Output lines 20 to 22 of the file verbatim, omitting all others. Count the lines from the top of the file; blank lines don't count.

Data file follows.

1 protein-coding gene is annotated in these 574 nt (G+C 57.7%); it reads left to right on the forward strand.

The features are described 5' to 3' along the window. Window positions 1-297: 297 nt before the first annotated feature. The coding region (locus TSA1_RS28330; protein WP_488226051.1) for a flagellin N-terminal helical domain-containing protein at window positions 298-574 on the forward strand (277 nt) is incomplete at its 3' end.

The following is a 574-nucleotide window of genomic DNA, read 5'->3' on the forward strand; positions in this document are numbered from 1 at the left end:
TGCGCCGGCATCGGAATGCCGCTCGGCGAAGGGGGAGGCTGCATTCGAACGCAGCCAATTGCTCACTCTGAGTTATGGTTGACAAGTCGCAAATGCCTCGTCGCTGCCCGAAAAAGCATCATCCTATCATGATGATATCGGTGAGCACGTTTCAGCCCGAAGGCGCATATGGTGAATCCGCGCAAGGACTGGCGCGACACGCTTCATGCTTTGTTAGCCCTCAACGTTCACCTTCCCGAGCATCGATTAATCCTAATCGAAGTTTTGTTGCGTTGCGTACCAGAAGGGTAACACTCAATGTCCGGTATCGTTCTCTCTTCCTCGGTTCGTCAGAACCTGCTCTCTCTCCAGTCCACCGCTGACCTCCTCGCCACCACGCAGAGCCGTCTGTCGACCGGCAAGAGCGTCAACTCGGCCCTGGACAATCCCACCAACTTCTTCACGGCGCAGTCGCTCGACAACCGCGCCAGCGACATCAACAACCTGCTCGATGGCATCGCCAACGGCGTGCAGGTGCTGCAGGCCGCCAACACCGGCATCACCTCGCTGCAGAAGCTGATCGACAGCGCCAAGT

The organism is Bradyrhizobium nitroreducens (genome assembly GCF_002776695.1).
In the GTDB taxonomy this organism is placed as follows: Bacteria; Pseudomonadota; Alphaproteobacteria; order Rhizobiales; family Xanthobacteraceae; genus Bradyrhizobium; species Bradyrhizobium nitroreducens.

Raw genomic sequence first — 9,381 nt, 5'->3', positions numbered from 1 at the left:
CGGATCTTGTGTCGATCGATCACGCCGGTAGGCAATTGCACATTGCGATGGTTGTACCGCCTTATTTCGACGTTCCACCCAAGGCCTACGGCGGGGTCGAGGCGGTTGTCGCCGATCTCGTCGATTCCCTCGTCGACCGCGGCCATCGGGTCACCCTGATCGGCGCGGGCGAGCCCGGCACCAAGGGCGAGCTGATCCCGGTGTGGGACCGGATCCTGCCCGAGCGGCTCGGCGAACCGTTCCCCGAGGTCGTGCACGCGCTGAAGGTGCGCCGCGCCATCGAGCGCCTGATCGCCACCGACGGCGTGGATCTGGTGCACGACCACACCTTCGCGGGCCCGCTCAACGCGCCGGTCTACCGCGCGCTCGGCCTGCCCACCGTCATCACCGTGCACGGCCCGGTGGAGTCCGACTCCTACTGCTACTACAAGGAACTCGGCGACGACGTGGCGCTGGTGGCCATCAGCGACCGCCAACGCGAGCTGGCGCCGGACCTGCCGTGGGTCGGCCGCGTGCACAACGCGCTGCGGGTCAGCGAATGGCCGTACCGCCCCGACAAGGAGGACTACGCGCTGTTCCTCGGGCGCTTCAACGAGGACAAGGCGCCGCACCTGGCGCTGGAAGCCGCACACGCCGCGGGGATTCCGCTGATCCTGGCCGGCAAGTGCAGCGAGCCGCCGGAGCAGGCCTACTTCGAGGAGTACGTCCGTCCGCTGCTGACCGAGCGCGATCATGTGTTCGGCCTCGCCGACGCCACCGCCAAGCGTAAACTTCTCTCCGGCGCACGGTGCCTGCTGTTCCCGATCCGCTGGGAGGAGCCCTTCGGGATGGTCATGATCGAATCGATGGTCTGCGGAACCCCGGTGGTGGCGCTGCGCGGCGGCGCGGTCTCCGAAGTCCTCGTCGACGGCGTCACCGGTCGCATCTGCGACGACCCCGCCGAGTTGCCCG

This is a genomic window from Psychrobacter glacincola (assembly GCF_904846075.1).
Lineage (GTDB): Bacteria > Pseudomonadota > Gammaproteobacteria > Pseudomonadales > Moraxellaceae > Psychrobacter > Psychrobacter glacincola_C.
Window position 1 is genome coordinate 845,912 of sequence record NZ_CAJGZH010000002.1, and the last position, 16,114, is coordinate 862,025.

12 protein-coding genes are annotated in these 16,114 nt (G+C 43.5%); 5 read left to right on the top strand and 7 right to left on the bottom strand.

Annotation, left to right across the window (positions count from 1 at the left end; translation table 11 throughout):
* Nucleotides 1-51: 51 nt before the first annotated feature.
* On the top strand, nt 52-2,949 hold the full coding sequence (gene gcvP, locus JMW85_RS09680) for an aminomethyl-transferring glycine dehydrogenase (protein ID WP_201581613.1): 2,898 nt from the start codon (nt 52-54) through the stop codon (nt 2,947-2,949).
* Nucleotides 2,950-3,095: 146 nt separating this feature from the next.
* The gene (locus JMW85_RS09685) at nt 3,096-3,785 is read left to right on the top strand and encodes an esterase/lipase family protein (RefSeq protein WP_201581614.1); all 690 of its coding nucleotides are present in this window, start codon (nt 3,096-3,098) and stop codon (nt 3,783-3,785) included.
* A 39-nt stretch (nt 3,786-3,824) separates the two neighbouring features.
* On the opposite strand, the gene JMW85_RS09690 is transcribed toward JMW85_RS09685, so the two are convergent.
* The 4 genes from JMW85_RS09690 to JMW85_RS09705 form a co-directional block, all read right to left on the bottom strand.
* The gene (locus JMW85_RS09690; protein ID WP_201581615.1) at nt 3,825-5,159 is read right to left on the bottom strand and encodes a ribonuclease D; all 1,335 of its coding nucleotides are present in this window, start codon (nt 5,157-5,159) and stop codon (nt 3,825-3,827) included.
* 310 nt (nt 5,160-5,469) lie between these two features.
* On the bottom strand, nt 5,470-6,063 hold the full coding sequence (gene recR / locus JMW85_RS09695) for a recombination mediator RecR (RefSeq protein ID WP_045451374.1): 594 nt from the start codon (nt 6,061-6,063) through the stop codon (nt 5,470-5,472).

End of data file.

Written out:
* The 4 genes from JMW85_RS09690 to JMW85_RS09705 form a co-directional block, all read right to left on the bottom strand.
* The gene (locus JMW85_RS09690; protein ID WP_201581615.1) at nt 3,825-5,159 is read right to left on the bottom strand and encodes a ribonuclease D; all 1,335 of its coding nucleotides are present in this window, start codon (nt 5,157-5,159) and stop codon (nt 3,825-3,827) included.
* 310 nt (nt 5,160-5,469) lie between these two features.